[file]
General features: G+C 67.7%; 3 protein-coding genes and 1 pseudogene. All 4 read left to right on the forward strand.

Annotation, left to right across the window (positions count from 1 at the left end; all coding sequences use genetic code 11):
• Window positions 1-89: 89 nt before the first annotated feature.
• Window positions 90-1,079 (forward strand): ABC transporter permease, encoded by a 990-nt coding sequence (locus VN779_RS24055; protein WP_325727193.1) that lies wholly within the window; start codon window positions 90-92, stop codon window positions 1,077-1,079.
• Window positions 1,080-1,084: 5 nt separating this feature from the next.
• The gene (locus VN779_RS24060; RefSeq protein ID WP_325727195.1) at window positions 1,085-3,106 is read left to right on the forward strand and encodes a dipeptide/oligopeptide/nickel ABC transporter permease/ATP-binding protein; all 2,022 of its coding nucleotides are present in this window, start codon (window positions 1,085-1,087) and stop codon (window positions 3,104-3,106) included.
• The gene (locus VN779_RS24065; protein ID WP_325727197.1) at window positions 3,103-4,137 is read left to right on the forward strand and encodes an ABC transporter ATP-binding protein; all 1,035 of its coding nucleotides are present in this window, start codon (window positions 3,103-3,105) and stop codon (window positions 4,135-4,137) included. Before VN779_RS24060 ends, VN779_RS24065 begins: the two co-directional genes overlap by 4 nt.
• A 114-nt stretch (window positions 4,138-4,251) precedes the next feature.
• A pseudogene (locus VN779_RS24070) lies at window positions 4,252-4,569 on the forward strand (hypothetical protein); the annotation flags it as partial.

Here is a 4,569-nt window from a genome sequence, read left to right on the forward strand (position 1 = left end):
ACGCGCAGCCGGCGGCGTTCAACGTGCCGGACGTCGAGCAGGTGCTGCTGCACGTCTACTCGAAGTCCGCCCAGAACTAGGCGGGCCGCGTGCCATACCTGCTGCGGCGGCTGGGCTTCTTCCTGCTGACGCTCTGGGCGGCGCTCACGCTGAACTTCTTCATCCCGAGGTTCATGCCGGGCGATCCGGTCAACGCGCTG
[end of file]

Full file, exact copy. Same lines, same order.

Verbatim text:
General features: G+C 67.7%; 3 protein-coding genes and 1 pseudogene. All 4 read left to right on the forward strand.

Annotation, left to right across the window (positions count from 1 at the left end; all coding sequences use genetic code 11):
• Window positions 1-89: 89 nt before the first annotated feature.
• Window positions 90-1,079 (forward strand): ABC transporter permease, encoded by a 990-nt coding sequence (locus VN779_RS24055; protein WP_325727193.1) that lies wholly within the window; start codon window positions 90-92, stop codon window positions 1,077-1,079.
• Window positions 1,080-1,084: 5 nt separating this feature from the next.
• The gene (locus VN779_RS24060; RefSeq protein ID WP_325727195.1) at window positions 1,085-3,106 is read left to right on the forward strand and encodes a dipeptide/oligopeptide/nickel ABC transporter permease/ATP-binding protein; all 2,022 of its coding nucleotides are present in this window, start codon (window positions 1,085-1,087) and stop codon (window positions 3,104-3,106) included.
• The gene (locus VN779_RS24065; protein ID WP_325727197.1) at window positions 3,103-4,137 is read left to right on the forward strand and encodes an ABC transporter ATP-binding protein; all 1,035 of its coding nucleotides are present in this window, start codon (window positions 3,103-3,105) and stop codon (window positions 4,135-4,137) included. Before VN779_RS24060 ends, VN779_RS24065 begins: the two co-directional genes overlap by 4 nt.
• A 114-nt stretch (window positions 4,138-4,251) precedes the next feature.
• A pseudogene (locus VN779_RS24070) lies at window positions 4,252-4,569 on the forward strand (hypothetical protein); the annotation flags it as partial.

Here is a 4,569-nt window from a genome sequence, read left to right on the forward strand (position 1 = left end):
ACGCGCAGCCGGCGGCGTTCAACGTGCCGGACGTCGAGCAGGTGCTGCTGCACGTCTACTCGAAGTCCGCCCAGAACTAGGCGGGCCGCGTGCCATACCTGCTGCGGCGGCTGGGCTTCTTCCTGCTGACGCTCTGGGCGGCGCTCACGCTGAACTTCTTCATCCCGAGGTTCATGCCGGGCGATCCGGTCAACGCGCTG